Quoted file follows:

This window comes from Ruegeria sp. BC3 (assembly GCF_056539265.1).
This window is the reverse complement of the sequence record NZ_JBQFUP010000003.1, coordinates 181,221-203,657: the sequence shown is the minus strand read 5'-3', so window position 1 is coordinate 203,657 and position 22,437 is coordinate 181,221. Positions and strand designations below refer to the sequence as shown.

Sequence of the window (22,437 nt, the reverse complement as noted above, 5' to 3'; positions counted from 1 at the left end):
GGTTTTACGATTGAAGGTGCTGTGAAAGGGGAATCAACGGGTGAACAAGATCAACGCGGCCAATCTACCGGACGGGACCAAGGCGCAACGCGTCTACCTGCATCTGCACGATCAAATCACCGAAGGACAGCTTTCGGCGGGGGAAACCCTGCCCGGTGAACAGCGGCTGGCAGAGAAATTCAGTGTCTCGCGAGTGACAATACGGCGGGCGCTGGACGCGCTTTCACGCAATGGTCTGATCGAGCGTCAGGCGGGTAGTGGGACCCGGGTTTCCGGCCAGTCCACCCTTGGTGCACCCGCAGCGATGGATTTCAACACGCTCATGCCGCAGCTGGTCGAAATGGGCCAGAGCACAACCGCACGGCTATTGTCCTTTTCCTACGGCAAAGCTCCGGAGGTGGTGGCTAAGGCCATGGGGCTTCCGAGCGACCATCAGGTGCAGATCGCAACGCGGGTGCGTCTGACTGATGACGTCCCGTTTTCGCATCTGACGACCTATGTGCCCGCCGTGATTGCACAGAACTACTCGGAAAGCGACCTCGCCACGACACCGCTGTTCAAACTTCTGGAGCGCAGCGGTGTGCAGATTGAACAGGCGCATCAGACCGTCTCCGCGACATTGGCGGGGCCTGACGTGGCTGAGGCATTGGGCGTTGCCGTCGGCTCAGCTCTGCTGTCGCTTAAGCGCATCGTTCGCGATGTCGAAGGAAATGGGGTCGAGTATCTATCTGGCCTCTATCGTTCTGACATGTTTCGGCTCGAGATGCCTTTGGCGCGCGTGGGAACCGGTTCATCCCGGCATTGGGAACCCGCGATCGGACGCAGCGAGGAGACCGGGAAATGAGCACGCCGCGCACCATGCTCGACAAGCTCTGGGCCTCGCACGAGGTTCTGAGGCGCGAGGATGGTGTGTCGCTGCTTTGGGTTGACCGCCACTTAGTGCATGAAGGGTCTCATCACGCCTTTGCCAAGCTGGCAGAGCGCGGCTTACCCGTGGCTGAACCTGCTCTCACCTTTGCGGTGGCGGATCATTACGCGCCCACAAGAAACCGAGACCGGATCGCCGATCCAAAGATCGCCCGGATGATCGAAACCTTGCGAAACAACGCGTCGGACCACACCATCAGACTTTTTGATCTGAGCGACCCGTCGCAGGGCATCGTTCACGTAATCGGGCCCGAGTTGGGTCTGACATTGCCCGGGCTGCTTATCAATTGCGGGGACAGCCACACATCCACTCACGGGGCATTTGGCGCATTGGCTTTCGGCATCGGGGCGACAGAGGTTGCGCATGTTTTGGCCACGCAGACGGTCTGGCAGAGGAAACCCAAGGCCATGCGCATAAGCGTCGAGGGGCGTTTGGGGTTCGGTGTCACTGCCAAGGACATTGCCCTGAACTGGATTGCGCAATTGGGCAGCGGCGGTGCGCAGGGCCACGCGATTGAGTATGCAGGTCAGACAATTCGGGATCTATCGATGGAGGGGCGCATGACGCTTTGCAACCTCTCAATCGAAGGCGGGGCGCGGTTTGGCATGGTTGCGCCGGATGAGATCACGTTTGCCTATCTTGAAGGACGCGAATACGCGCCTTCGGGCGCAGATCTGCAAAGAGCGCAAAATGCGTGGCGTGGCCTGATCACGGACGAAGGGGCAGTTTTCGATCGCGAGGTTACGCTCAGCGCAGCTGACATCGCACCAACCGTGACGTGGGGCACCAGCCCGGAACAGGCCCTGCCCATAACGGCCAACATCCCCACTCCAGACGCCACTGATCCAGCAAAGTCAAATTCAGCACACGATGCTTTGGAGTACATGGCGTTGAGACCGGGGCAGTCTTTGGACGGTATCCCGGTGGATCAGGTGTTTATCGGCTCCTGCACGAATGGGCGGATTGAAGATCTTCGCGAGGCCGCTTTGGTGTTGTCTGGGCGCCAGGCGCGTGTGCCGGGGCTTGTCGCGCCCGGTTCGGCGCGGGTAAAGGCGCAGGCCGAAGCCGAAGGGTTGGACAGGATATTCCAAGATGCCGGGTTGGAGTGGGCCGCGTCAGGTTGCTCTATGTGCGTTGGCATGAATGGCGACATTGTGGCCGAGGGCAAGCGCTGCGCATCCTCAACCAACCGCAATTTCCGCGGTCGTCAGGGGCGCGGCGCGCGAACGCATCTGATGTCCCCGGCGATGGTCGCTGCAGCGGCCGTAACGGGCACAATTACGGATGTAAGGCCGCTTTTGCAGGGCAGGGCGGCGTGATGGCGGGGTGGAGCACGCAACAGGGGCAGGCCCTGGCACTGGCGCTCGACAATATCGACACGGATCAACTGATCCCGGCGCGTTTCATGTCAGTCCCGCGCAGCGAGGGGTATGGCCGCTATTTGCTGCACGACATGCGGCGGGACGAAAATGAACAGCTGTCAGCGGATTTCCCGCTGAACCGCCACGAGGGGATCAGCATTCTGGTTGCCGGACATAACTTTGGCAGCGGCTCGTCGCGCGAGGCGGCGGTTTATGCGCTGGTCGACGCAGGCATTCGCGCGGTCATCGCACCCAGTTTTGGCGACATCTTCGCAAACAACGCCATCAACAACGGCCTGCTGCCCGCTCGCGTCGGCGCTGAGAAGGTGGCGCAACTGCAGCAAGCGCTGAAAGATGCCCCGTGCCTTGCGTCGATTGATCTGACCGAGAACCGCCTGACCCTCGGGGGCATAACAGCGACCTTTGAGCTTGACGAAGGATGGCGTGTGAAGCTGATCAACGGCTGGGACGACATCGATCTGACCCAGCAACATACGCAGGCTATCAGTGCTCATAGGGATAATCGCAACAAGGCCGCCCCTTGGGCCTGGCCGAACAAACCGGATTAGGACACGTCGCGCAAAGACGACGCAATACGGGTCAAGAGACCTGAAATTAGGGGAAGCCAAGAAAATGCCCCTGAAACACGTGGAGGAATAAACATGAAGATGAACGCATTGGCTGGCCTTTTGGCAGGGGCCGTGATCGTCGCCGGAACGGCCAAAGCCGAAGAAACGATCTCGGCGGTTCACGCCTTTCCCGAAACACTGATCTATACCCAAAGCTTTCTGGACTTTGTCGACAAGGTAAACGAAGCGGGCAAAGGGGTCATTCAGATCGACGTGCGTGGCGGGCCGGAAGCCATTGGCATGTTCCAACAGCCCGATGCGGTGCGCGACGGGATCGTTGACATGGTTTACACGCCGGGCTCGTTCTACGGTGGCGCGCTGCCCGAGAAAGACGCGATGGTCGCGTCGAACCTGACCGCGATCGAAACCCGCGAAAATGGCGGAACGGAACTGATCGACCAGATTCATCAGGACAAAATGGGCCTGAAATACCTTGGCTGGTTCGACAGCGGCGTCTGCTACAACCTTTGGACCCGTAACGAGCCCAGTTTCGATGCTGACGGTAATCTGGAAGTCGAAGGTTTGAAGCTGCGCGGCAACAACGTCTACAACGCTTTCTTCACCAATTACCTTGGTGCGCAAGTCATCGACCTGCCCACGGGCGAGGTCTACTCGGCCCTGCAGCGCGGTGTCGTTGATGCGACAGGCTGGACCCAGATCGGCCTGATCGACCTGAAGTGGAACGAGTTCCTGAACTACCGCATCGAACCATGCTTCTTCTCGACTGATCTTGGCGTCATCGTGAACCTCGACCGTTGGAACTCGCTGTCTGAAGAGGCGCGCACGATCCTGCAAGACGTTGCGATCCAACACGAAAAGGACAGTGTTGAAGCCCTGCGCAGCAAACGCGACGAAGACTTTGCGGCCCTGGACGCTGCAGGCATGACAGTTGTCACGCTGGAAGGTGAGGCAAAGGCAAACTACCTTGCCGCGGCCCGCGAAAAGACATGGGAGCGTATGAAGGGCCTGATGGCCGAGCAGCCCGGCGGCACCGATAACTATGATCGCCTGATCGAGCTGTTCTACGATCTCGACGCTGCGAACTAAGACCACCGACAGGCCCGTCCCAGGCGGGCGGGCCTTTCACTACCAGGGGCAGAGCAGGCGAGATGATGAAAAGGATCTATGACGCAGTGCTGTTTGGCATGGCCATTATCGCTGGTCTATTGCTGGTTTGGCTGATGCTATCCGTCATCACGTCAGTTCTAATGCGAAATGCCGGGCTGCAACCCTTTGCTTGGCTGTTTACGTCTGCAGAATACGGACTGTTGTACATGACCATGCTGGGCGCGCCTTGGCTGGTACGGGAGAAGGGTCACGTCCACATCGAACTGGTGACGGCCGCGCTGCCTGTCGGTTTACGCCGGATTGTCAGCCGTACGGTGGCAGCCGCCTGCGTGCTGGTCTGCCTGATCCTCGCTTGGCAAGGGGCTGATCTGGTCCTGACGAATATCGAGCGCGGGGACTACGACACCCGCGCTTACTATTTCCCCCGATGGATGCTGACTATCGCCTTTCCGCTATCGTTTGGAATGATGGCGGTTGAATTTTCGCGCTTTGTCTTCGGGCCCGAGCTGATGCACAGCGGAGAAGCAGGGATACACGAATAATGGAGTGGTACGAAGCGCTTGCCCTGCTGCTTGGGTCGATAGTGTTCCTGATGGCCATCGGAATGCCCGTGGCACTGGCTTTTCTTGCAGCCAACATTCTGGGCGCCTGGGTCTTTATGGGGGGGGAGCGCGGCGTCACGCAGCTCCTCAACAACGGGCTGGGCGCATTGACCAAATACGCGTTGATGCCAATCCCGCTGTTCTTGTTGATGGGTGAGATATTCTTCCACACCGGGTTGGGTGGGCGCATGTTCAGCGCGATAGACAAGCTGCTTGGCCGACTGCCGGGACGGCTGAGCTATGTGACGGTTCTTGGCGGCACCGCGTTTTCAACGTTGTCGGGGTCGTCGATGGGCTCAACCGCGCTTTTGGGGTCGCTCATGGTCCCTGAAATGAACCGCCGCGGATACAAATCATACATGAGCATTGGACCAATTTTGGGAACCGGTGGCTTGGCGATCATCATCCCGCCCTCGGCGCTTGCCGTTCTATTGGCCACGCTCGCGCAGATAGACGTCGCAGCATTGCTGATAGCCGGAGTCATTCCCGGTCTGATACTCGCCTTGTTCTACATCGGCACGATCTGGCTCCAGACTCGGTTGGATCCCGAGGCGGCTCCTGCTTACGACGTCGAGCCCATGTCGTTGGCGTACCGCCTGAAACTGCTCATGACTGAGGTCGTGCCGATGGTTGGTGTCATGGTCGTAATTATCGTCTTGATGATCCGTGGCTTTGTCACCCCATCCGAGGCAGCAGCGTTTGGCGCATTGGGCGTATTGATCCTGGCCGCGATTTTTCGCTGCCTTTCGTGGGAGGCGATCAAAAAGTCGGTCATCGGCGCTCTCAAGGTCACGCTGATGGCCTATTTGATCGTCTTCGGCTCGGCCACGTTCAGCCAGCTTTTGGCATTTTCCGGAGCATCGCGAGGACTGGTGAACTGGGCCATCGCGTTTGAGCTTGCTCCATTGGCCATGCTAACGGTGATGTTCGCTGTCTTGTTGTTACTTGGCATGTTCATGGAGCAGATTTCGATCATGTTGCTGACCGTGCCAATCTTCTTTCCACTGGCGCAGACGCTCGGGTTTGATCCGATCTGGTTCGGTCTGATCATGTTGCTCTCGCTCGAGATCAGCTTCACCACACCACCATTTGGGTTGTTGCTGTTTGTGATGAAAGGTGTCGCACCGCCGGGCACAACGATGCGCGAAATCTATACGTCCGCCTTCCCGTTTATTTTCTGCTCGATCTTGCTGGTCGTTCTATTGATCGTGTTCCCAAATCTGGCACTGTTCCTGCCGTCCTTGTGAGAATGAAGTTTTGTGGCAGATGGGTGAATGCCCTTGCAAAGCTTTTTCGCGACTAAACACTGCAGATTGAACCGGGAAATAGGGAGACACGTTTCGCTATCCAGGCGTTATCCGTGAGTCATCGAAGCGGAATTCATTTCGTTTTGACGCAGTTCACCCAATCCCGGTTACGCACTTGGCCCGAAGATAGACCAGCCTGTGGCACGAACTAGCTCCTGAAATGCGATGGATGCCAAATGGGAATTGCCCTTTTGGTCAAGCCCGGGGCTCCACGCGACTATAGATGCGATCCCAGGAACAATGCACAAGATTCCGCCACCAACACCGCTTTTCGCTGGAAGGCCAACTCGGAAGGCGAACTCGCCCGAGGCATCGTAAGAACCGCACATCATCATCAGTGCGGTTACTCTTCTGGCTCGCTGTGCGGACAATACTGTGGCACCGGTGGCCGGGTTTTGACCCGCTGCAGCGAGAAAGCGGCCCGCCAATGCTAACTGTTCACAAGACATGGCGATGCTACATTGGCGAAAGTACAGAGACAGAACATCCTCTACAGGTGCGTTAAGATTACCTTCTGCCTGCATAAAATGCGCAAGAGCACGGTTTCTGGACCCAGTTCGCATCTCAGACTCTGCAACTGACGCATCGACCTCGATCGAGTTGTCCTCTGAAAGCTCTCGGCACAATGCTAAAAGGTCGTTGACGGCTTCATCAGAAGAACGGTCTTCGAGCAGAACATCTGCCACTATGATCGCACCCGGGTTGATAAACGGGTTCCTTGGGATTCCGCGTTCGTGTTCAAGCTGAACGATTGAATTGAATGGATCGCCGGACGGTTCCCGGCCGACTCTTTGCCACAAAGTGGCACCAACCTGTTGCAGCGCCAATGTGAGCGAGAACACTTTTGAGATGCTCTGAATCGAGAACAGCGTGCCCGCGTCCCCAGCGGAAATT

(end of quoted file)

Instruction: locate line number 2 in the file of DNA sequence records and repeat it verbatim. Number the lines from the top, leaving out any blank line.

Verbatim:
This window is the reverse complement of the sequence record NZ_JBQFUP010000003.1, coordinates 181,221-203,657: the sequence shown is the minus strand read 5'-3', so window position 1 is coordinate 203,657 and position 22,437 is coordinate 181,221. Positions and strand designations below refer to the sequence as shown.